"Good" Penalty Helps Rush Defeat Mustangs
The last stanza started with a nine yard touchdown pass from Rush starting quarterback Luke Drone to Marquis Hamilton that gave Chicago a 42 – 41 lead.
It was then time for the defensive to take its turn as they were able to stop the Mustangs on downs when defensive back Semaj Moody batted away a fade pass in the endzone from Milwaukee wide receiver Jared Jenkins.
Things would then get interesting. With a little over ten minutes to play in the game, Chicago took possession holding on to a one point lead. On a first down play from its own fifteen yard line, Drone dropped back and threw a pass to his left side. The ball was tipped on the side board by Mustangs defensive back Lance Caldwell. The ball hung in the air and landed on top of the side board right in front of the Chicago bench. Rush defensive lineman Jeffrey Fitzgerald was standing right there and batted the ball away from Caldwell and into the Rush bench preventing what would have been an interception for the Mustangs.
“Yeah, I did it,” Fitzgerald said enthusiastically when asked about the play. “What’s the worst thing that could have happened?”
It turned out to be an unsportsmanlike interference penalty on the Rush which backed them up seven yards. More importantly, they maintained possession of the ball and were able to continue their drive.
“They get one in the box and they reach out and knock it away from our guy,” said Mustangs head coach Bob Landsee. “The guy should have been ejected from the game. If a guy reaches out and grabs somebody coming by, he is ejected from the game. What’s the difference if you reach out and grab the ball out of a guy’s hands that is an interception? “
The Milwaukee bench was livid. At the time, they were down only one point and with the interception would have regained possession of the ball with the chance to regain the lead. Landsee attempted to challenge the call, but the play was deemed to not be reviewable.
“I don’t understand why it’s not reviewable,” he said emphatically. “I threw the (red) flag, which forced (the officials) to point at (the scoreboard) and look at the play to see that I was not (joking). The side judge told me ‘Yes I saw that’. Then you have to call it! To me, that was not called properly because we had an interception. They gave them an interference call, but it is not what it should have been.”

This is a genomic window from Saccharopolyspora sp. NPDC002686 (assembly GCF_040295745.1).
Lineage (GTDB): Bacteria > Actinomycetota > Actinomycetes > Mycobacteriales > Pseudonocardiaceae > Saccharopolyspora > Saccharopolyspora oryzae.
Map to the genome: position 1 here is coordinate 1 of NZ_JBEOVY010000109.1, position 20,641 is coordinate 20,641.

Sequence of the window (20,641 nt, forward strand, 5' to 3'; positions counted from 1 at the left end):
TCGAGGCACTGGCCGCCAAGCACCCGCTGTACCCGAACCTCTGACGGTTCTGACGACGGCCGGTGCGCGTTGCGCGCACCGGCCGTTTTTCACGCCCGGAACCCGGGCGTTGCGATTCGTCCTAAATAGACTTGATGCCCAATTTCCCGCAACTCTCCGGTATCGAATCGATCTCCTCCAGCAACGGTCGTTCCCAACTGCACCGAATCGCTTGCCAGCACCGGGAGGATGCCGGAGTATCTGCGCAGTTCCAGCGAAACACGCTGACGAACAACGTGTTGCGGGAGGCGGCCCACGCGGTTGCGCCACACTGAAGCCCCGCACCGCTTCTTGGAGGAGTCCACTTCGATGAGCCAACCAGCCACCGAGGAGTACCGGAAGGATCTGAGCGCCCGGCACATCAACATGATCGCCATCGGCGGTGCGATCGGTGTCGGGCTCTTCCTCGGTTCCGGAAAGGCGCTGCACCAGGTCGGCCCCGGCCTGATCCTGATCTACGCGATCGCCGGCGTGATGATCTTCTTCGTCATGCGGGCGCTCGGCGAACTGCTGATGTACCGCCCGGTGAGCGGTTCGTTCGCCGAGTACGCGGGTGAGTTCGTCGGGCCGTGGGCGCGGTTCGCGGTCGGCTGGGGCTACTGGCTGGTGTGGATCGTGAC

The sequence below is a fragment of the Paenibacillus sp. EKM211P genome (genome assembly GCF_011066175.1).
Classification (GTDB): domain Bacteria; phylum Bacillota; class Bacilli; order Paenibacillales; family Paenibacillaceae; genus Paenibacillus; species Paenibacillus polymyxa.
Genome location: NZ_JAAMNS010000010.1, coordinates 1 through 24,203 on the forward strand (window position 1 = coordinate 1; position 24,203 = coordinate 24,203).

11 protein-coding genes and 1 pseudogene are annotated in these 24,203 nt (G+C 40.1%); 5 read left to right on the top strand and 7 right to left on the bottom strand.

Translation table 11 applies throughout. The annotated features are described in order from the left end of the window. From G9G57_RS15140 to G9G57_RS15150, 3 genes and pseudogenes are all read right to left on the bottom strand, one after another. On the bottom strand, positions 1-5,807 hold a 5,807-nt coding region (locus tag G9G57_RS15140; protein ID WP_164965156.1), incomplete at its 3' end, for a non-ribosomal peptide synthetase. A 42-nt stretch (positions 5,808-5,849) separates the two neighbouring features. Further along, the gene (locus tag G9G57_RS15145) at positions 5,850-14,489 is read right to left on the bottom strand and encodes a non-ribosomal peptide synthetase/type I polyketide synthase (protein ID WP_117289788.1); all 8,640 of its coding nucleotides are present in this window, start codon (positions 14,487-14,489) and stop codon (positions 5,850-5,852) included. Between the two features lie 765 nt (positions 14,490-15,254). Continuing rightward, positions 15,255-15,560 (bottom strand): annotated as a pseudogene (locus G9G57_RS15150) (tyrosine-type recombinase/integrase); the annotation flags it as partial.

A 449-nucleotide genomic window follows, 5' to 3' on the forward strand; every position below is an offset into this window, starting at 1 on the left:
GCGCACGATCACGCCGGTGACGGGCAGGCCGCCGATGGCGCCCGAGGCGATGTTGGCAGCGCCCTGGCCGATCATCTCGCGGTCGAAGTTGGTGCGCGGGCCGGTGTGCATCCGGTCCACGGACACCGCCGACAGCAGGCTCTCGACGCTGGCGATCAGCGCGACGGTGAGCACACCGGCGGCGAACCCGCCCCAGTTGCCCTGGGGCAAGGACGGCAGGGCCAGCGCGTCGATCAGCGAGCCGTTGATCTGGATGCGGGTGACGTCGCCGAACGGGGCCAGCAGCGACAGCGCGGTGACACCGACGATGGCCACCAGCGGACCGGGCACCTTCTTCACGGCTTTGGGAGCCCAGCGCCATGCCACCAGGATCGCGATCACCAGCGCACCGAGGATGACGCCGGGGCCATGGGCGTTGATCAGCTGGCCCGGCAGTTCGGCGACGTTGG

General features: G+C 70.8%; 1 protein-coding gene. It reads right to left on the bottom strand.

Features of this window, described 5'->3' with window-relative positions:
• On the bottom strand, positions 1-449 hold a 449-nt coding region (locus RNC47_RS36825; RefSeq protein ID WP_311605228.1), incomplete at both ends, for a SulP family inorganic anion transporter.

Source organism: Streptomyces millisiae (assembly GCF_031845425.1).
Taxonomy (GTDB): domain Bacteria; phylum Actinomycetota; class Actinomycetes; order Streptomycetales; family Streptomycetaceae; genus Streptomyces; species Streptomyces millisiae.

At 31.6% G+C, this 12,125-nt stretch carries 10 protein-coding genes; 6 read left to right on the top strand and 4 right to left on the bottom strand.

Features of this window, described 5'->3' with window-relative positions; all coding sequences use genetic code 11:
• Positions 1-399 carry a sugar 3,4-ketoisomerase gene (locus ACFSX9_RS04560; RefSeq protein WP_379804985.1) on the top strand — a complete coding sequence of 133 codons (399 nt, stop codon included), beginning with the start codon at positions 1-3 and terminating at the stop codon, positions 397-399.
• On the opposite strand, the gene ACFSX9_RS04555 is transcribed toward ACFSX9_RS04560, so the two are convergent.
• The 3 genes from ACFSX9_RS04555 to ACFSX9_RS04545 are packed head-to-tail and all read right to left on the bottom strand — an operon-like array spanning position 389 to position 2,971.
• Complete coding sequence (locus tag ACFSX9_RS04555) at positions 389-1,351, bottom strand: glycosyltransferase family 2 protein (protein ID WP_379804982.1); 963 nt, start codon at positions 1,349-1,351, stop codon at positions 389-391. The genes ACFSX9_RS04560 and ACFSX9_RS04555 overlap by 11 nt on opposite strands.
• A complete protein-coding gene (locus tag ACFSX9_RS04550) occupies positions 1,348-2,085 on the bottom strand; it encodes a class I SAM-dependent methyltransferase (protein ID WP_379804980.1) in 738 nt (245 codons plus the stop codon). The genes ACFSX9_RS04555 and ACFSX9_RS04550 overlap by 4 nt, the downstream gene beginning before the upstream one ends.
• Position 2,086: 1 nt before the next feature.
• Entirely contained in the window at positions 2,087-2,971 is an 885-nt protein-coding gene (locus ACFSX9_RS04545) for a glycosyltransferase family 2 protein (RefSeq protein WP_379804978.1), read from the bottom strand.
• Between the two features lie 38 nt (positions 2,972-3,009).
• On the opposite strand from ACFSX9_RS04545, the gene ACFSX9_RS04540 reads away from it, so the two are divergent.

Three plays later, Drone hit a streaking Jared Perry for a 36 yard touchdown pass. A two-point conversion on a fake extra point attempt saw Drone rush in for the score and give Chicago a two possession lead at 50 -41.
The teams would trade scores for the remainder of the contest. The Mustangs scored on the last play of the game, but it would not be enough to overcome the deficit.
“That play was critical to this game,” Landsee said. “But we also had many other opportunities that we did not take advantage of in order to win this game.”
Drone had a solid outing as a starter in place of Russ Michna. He threw for 327 yards and seven touchdowns. He did throw two interceptions.
“I thought Luke did a great job tonight. He played a great second half, controlled the offense like we asked him to and we got the victory because of him and the guys in this locker room,” stated Rush head coach Bob McMillen.
Quarterback Russ Michna was placed on the injured reserve list on Friday, ending his season. He injured his shoulder in the loss two weeks ago to the San Antonio Talons. He had set multiple new Chicago Rush passing records prior to the injury.
In the first half alone, Reggie Gray put up full game numbers. He had eight catches for 148 yards and three touchdowns in the half. He started the second half by returning the kickoff 54 yards for a score. Gray feels slighted not being considered for the league’s Ironman award. He said, “it’s kind of disrespectful and I wanted to come out and show the league wrong.”
Rookie of the Year candidate Jared Perry continued to show why he is up for the award. The wide receiver hauled in nine passes for 109 yards and one touchdown.
Jeff has been writing for ArenaFan.com since 2004. Originally from New York, Jeff has been living in the Chicago area for the past ten years and is an avid football fanatic. He holds a BA in communications from Hofstra University in New York and a sports management certificate from Loyola University in Chicago.